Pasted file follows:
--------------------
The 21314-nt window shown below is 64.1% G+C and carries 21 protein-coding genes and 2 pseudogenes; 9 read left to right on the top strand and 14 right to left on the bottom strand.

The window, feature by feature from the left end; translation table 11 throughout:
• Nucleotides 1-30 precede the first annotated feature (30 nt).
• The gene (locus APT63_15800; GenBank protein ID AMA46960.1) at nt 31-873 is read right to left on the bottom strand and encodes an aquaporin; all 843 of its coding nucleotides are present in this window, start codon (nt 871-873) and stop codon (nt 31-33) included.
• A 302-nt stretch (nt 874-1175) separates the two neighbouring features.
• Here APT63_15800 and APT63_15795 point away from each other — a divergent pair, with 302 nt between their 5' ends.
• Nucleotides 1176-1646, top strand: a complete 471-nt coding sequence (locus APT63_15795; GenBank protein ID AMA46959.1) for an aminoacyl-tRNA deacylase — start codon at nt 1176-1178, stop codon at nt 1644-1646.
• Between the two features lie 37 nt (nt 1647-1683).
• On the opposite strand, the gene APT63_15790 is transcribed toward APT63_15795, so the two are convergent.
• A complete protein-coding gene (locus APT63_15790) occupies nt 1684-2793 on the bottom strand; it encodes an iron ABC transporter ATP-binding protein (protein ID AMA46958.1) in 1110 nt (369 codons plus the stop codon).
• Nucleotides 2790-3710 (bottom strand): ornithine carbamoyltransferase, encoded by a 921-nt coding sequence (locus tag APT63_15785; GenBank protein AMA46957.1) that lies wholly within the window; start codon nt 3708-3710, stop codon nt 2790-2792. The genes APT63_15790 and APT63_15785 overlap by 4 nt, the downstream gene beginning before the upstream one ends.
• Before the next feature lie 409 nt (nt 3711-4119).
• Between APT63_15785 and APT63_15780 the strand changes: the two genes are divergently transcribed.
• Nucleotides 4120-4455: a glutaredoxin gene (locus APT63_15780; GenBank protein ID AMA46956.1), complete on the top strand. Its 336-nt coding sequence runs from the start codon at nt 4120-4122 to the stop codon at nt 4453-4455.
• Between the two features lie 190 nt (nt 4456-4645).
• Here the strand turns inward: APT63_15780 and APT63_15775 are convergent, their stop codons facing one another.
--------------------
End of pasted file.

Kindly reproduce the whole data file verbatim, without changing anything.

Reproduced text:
The 21314-nt window shown below is 64.1% G+C and carries 21 protein-coding genes and 2 pseudogenes; 9 read left to right on the top strand and 14 right to left on the bottom strand.

The window, feature by feature from the left end; translation table 11 throughout:
• Nucleotides 1-30 precede the first annotated feature (30 nt).
• The gene (locus APT63_15800; GenBank protein ID AMA46960.1) at nt 31-873 is read right to left on the bottom strand and encodes an aquaporin; all 843 of its coding nucleotides are present in this window, start codon (nt 871-873) and stop codon (nt 31-33) included.
• A 302-nt stretch (nt 874-1175) separates the two neighbouring features.
• Here APT63_15800 and APT63_15795 point away from each other — a divergent pair, with 302 nt between their 5' ends.
• Nucleotides 1176-1646, top strand: a complete 471-nt coding sequence (locus APT63_15795; GenBank protein ID AMA46959.1) for an aminoacyl-tRNA deacylase — start codon at nt 1176-1178, stop codon at nt 1644-1646.
• Between the two features lie 37 nt (nt 1647-1683).
• On the opposite strand, the gene APT63_15790 is transcribed toward APT63_15795, so the two are convergent.
• A complete protein-coding gene (locus APT63_15790) occupies nt 1684-2793 on the bottom strand; it encodes an iron ABC transporter ATP-binding protein (protein ID AMA46958.1) in 1110 nt (369 codons plus the stop codon).
• Nucleotides 2790-3710 (bottom strand): ornithine carbamoyltransferase, encoded by a 921-nt coding sequence (locus tag APT63_15785; GenBank protein AMA46957.1) that lies wholly within the window; start codon nt 3708-3710, stop codon nt 2790-2792. The genes APT63_15790 and APT63_15785 overlap by 4 nt, the downstream gene beginning before the upstream one ends.
• Before the next feature lie 409 nt (nt 3711-4119).
• Between APT63_15785 and APT63_15780 the strand changes: the two genes are divergently transcribed.
• Nucleotides 4120-4455: a glutaredoxin gene (locus APT63_15780; GenBank protein ID AMA46956.1), complete on the top strand. Its 336-nt coding sequence runs from the start codon at nt 4120-4122 to the stop codon at nt 4453-4455.
• Between the two features lie 190 nt (nt 4456-4645).
• Here the strand turns inward: APT63_15780 and APT63_15775 are convergent, their stop codons facing one another.